A short time ago, I was hired by Talk Science To Me to do the eBook version of Tantra Illuminated, a very lengthy academic work on the history of Tantrick religious traditions in India.
The book was large and beautifully designed, with a great deal of content from original Sanskrit sources. The design used a number of different, complex elements, including copious margin notes.
I’m in the process of blogging about the complexities of eBook design with non-English alphabets and complex layouts. Part 1 of the series is up on the Talk Science To Me blog. Here’s a teaser:
The project turned out to be far more daunting than I’d imagined, even knowing from the outset that it would likely be more complex than it first appeared. I could easily write a book on the various technical, layout and rendering challenges I encountered creating this e-book (in fact, that might be a good future project!), but we’ll just look at a few of the interesting potholes we encountered on the road to creating the e-book.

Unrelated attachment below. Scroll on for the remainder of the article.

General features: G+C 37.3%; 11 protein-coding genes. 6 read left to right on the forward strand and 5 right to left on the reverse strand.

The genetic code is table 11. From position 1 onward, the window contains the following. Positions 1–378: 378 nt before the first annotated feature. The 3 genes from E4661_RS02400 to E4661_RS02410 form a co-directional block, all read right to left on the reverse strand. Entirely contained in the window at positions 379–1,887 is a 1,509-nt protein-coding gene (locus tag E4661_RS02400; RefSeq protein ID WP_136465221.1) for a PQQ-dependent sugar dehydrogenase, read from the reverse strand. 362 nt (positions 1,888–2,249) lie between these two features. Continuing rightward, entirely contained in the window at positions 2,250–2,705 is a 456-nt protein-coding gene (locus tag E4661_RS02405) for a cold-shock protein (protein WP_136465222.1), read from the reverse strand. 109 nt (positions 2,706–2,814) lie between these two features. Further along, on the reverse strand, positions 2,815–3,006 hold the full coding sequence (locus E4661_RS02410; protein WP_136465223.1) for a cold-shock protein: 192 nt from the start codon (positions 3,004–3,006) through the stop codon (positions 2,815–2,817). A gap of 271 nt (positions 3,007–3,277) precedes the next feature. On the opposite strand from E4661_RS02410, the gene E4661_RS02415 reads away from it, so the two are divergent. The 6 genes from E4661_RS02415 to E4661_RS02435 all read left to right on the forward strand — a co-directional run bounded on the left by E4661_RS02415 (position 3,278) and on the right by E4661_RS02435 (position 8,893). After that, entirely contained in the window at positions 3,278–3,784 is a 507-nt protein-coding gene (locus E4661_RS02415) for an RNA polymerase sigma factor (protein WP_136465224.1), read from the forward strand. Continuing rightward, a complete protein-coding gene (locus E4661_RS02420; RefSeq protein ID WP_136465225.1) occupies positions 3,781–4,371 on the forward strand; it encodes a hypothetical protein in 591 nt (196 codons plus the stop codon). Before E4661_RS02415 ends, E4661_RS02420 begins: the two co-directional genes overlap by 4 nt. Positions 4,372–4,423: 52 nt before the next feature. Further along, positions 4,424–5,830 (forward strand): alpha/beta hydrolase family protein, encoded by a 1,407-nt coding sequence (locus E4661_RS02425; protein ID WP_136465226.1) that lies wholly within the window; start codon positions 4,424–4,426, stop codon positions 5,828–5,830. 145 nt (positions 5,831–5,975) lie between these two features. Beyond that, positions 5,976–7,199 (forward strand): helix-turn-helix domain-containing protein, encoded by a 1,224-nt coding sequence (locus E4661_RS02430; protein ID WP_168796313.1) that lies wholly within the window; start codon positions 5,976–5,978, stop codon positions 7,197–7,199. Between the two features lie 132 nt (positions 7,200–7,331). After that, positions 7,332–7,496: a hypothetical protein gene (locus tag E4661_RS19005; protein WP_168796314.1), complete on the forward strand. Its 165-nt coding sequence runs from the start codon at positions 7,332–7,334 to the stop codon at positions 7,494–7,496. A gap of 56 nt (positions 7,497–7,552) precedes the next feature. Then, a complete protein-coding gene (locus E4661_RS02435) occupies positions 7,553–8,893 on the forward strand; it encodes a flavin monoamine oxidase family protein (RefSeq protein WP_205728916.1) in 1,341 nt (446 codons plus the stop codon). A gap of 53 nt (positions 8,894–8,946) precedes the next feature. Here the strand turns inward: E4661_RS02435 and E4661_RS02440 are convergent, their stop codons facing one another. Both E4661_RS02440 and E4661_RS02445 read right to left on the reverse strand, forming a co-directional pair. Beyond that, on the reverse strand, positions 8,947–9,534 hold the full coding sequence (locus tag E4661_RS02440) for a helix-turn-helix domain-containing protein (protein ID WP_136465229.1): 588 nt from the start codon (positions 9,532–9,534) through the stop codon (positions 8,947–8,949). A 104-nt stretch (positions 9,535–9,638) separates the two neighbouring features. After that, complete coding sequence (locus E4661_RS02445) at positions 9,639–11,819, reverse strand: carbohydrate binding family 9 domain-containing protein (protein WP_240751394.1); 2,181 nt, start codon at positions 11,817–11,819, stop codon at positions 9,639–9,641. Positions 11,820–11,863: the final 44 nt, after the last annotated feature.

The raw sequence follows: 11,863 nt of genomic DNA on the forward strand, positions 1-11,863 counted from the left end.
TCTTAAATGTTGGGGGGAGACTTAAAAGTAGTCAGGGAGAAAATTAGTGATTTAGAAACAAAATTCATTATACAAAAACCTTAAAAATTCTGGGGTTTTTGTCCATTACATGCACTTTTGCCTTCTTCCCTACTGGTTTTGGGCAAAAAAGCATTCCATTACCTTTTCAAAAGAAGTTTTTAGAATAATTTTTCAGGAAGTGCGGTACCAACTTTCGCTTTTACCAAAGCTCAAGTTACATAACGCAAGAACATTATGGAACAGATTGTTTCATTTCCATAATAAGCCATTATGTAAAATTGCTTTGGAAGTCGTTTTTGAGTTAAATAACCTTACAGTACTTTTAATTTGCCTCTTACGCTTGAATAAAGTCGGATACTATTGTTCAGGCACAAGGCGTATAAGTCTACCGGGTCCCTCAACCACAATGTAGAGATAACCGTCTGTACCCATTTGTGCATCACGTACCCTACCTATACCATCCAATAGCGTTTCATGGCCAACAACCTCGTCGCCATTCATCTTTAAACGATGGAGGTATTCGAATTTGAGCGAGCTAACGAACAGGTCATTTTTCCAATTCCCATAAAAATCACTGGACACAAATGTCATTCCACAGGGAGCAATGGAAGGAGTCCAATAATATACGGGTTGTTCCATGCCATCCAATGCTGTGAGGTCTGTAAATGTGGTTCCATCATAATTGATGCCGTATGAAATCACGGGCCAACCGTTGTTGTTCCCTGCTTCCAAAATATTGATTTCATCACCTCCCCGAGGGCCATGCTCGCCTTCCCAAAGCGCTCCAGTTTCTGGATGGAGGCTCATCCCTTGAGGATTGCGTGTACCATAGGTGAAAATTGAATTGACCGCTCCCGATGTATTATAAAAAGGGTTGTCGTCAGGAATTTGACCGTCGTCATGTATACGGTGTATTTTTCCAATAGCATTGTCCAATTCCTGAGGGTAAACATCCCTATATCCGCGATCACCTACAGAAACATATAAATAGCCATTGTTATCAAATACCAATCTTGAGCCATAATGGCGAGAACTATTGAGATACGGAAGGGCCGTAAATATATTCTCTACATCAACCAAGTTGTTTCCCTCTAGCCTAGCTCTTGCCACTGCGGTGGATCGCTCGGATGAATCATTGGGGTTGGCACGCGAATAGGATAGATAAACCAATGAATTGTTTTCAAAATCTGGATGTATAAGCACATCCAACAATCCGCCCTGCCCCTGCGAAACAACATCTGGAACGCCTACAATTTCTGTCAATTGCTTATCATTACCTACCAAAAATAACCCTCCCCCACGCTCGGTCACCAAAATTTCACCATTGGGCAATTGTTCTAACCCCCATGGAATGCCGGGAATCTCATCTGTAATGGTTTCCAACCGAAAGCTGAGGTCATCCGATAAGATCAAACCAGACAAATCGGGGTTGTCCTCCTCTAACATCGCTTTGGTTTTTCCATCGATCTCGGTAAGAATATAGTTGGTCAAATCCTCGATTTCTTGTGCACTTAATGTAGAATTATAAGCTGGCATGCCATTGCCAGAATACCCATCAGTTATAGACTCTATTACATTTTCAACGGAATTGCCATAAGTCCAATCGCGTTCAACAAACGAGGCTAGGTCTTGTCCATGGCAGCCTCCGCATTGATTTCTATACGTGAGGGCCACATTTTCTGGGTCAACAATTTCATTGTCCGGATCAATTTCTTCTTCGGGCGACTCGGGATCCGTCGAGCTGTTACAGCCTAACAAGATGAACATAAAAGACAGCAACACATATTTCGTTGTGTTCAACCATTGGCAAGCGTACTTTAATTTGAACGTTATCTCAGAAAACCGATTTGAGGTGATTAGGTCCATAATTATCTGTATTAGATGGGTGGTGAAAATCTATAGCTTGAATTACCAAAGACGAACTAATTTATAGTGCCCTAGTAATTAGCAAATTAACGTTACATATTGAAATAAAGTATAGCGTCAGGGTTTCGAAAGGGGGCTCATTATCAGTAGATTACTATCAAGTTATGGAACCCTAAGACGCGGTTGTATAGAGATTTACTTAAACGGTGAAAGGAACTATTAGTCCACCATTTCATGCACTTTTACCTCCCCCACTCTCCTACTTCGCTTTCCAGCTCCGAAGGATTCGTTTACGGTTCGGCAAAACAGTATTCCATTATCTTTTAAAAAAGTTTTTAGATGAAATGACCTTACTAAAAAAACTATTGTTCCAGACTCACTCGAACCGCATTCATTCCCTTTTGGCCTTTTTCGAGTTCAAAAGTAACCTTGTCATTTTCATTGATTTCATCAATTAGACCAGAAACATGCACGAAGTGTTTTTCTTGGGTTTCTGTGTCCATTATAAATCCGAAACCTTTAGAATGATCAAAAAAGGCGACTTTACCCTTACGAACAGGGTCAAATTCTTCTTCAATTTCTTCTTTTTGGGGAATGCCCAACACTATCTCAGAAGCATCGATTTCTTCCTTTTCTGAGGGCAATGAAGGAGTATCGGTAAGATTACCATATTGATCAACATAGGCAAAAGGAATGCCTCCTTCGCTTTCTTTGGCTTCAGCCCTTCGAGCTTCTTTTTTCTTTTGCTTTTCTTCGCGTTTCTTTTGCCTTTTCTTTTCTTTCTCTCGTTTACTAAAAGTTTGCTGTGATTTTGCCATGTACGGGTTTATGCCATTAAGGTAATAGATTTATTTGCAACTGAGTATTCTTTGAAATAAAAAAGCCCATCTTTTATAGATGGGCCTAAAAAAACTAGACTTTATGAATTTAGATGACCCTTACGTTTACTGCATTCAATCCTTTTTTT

A tale of two diacritics
The text in Tantra Illuminated contains significant lengths of transliterated Sanskrit. Sanskrit uses a non-Latin alphabet for which a standard transliteration system called the International Alphabet of Sanskrit Transliteration (IAST) exists. This is the system employed by the transliterations in Tantra Illuminated.
The IAST relies heavily on Latin characters with diacritic marks. Most of these marks are supported by the majority of e-book readers, so I didn’t anticipate difficulty with the transliterations.
I was wrong.
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